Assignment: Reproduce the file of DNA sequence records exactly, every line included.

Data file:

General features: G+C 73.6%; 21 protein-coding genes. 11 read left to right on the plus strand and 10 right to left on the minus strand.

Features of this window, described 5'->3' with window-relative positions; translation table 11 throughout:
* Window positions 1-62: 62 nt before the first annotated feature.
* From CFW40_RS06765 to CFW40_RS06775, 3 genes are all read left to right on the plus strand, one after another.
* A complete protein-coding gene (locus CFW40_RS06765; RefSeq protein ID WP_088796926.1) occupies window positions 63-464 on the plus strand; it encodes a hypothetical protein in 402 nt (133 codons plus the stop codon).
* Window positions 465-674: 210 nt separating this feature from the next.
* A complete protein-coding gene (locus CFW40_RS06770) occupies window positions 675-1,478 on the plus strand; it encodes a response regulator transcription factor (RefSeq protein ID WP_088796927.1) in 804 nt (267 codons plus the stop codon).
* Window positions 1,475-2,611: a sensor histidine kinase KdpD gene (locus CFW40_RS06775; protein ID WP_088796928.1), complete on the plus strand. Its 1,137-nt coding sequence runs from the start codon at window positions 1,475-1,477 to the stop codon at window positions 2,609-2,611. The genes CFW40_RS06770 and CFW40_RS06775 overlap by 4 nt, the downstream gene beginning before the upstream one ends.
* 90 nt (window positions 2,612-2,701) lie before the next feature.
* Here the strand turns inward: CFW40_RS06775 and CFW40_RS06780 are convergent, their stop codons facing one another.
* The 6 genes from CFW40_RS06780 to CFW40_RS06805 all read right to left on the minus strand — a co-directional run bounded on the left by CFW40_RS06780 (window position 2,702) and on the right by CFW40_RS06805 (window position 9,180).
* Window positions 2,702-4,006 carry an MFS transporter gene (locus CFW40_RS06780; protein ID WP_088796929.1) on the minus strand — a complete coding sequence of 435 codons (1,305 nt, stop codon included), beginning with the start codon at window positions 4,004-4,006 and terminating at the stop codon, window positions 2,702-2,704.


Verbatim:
General features: G+C 73.6%; 21 protein-coding genes. 11 read left to right on the plus strand and 10 right to left on the minus strand.

Features of this window, described 5'->3' with window-relative positions; translation table 11 throughout:
* Window positions 1-62: 62 nt before the first annotated feature.
* From CFW40_RS06765 to CFW40_RS06775, 3 genes are all read left to right on the plus strand, one after another.
* A complete protein-coding gene (locus CFW40_RS06765; RefSeq protein ID WP_088796926.1) occupies window positions 63-464 on the plus strand; it encodes a hypothetical protein in 402 nt (133 codons plus the stop codon).
* Window positions 465-674: 210 nt separating this feature from the next.
* A complete protein-coding gene (locus CFW40_RS06770) occupies window positions 675-1,478 on the plus strand; it encodes a response regulator transcription factor (RefSeq protein ID WP_088796927.1) in 804 nt (267 codons plus the stop codon).
* Window positions 1,475-2,611: a sensor histidine kinase KdpD gene (locus CFW40_RS06775; protein ID WP_088796928.1), complete on the plus strand. Its 1,137-nt coding sequence runs from the start codon at window positions 1,475-1,477 to the stop codon at window positions 2,609-2,611. The genes CFW40_RS06770 and CFW40_RS06775 overlap by 4 nt, the downstream gene beginning before the upstream one ends.
* 90 nt (window positions 2,612-2,701) lie before the next feature.
* Here the strand turns inward: CFW40_RS06775 and CFW40_RS06780 are convergent, their stop codons facing one another.
* The 6 genes from CFW40_RS06780 to CFW40_RS06805 all read right to left on the minus strand — a co-directional run bounded on the left by CFW40_RS06780 (window position 2,702) and on the right by CFW40_RS06805 (window position 9,180).
* Window positions 2,702-4,006 carry an MFS transporter gene (locus CFW40_RS06780; protein ID WP_088796929.1) on the minus strand — a complete coding sequence of 435 codons (1,305 nt, stop codon included), beginning with the start codon at window positions 4,004-4,006 and terminating at the stop codon, window positions 2,702-2,704.